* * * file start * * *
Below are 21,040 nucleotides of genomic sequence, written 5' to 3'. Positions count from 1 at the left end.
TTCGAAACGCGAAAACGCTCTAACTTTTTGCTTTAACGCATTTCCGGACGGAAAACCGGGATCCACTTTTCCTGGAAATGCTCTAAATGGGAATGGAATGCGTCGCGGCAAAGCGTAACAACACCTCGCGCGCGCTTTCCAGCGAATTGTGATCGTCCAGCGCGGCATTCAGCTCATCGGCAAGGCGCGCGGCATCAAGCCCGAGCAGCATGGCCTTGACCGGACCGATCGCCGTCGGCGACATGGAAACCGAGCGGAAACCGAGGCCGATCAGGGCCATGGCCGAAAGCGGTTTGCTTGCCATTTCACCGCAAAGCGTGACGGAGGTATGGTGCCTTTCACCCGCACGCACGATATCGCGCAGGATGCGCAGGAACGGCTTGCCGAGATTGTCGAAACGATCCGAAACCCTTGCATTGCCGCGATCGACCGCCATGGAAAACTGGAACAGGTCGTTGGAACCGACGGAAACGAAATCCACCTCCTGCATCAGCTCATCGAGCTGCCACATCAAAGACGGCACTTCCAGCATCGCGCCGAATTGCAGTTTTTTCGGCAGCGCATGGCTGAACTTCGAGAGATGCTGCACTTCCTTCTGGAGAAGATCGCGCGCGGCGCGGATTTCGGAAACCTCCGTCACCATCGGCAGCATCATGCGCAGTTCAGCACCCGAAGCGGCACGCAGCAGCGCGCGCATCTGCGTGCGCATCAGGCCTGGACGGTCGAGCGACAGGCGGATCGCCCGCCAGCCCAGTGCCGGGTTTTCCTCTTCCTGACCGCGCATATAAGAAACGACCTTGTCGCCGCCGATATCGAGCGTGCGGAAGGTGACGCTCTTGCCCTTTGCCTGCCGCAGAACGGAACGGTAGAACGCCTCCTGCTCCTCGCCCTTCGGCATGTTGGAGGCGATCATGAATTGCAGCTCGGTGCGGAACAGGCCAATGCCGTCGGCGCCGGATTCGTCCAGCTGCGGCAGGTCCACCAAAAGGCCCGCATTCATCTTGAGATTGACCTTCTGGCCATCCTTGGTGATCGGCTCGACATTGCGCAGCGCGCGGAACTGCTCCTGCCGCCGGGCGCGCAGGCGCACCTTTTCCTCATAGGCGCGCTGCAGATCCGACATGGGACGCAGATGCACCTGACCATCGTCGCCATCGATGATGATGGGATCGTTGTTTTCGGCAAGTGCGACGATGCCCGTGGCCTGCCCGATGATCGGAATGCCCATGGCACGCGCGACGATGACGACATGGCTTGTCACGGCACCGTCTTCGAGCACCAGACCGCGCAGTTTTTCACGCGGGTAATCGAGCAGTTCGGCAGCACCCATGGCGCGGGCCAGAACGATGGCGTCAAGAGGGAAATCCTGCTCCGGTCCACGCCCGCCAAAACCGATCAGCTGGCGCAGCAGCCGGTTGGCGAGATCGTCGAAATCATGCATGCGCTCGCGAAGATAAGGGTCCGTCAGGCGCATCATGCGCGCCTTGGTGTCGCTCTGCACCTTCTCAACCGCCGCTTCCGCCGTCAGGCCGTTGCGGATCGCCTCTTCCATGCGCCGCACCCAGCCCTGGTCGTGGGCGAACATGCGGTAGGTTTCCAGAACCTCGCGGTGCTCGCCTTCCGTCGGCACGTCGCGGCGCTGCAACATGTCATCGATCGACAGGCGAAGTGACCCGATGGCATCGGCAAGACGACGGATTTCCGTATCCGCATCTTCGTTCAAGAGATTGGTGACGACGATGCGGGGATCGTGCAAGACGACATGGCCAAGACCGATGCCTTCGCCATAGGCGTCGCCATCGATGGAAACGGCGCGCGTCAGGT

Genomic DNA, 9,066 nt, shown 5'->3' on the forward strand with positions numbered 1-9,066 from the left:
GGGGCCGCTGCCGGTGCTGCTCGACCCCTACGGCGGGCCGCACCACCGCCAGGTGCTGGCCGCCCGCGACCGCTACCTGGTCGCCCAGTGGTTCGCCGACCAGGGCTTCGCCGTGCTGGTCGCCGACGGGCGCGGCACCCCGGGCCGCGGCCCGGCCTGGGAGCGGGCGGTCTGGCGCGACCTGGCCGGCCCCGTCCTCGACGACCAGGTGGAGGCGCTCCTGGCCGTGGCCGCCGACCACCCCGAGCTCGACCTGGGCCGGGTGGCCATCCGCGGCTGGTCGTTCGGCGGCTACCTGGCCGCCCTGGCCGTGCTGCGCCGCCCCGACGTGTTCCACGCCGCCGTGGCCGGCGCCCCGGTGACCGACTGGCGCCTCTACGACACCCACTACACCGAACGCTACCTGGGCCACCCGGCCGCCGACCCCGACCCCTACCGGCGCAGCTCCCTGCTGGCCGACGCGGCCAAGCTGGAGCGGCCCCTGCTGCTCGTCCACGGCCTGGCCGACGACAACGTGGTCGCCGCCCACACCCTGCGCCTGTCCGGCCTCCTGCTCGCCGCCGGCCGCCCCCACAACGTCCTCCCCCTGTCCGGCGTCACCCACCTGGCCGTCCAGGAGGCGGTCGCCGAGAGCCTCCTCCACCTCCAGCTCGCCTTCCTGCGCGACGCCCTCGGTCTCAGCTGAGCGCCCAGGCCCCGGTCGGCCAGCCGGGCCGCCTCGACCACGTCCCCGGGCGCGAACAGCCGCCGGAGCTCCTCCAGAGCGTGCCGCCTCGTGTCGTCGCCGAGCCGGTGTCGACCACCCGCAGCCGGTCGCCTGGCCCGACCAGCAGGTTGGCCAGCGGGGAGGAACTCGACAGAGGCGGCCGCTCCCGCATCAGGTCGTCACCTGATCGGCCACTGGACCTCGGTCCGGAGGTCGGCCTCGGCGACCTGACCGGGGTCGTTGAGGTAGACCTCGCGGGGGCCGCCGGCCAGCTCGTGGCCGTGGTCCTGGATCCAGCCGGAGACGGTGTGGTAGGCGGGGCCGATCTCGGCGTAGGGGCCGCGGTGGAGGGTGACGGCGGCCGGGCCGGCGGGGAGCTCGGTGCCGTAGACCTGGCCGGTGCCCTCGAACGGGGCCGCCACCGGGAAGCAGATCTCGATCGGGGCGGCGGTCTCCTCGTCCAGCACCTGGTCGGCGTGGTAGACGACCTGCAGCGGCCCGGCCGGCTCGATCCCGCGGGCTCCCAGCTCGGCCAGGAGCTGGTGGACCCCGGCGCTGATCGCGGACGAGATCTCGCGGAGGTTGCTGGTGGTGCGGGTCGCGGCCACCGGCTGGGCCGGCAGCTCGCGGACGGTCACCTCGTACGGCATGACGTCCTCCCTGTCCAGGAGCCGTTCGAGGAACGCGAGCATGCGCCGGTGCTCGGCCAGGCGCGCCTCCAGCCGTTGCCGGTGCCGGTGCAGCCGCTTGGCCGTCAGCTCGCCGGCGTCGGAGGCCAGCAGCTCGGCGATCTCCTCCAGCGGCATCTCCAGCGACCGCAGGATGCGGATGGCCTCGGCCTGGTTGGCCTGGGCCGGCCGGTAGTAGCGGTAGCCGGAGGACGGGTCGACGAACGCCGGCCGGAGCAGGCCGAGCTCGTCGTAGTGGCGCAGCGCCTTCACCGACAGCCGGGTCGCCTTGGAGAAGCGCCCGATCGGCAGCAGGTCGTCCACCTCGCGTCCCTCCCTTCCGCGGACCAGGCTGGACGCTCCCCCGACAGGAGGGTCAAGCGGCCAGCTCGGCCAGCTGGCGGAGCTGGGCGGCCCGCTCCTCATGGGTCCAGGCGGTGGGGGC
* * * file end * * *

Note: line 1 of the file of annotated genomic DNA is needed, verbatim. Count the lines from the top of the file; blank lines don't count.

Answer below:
Below are 21,040 nucleotides of genomic sequence, written 5' to 3'. Positions count from 1 at the left end.